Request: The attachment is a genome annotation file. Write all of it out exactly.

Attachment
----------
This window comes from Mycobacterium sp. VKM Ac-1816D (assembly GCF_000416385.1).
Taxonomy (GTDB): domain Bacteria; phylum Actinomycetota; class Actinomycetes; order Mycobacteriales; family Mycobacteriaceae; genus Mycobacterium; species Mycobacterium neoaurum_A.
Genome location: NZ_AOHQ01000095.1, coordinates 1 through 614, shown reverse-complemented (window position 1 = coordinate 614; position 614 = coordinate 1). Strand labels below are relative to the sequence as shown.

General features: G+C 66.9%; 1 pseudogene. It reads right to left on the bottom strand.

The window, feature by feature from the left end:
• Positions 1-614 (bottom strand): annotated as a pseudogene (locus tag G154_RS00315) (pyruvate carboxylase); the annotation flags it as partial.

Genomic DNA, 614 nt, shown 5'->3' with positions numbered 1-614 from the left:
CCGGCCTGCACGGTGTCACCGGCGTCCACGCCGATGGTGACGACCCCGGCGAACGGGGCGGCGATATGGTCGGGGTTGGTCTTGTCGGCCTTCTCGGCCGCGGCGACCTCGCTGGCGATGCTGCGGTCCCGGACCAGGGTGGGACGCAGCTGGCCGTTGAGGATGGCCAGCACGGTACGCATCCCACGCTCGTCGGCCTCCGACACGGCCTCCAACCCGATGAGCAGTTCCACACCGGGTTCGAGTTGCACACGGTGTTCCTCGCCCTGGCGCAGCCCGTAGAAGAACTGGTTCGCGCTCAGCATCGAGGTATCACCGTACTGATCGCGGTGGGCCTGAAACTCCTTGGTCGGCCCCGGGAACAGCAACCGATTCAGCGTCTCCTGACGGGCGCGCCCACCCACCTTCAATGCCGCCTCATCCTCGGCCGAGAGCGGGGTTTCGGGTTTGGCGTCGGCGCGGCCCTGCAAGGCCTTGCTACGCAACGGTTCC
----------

This window comes from Mycobacterium sp. VKM Ac-1816D (assembly GCF_000416385.1).
Taxonomy (GTDB): domain Bacteria; phylum Actinomycetota; class Actinomycetes; order Mycobacteriales; family Mycobacteriaceae; genus Mycobacterium; species Mycobacterium neoaurum_A.
Genome location: NZ_AOHQ01000095.1, coordinates 1 through 614, shown reverse-complemented (window position 1 = coordinate 614; position 614 = coordinate 1). Strand labels below are relative to the sequence as shown.

General features: G+C 66.9%; 1 pseudogene. It reads right to left on the bottom strand.

The window, feature by feature from the left end:
• Positions 1-614 (bottom strand): annotated as a pseudogene (locus tag G154_RS00315) (pyruvate carboxylase); the annotation flags it as partial.

Genomic DNA, 614 nt, shown 5'->3' with positions numbered 1-614 from the left:
CCGGCCTGCACGGTGTCACCGGCGTCCACGCCGATGGTGACGACCCCGGCGAACGGGGCGGCGATATGGTCGGGGTTGGTCTTGTCGGCCTTCTCGGCCGCGGCGACCTCGCTGGCGATGCTGCGGTCCCGGACCAGGGTGGGACGCAGCTGGCCGTTGAGGATGGCCAGCACGGTACGCATCCCACGCTCGTCGGCCTCCGACACGGCCTCCAACCCGATGAGCAGTTCCACACCGGGTTCGAGTTGCACACGGTGTTCCTCGCCCTGGCGCAGCCCGTAGAAGAACTGGTTCGCGCTCAGCATCGAGGTATCACCGTACTGATCGCGGTGGGCCTGAAACTCCTTGGTCGGCCCCGGGAACAGCAACCGATTCAGCGTCTCCTGACGGGCGCGCCCACCCACCTTCAATGCCGCCTCATCCTCGGCCGAGAGCGGGGTTTCGGGTTTGGCGTCGGCGCGGCCCTGCAAGGCCTTGCTACGCAACGGTTCC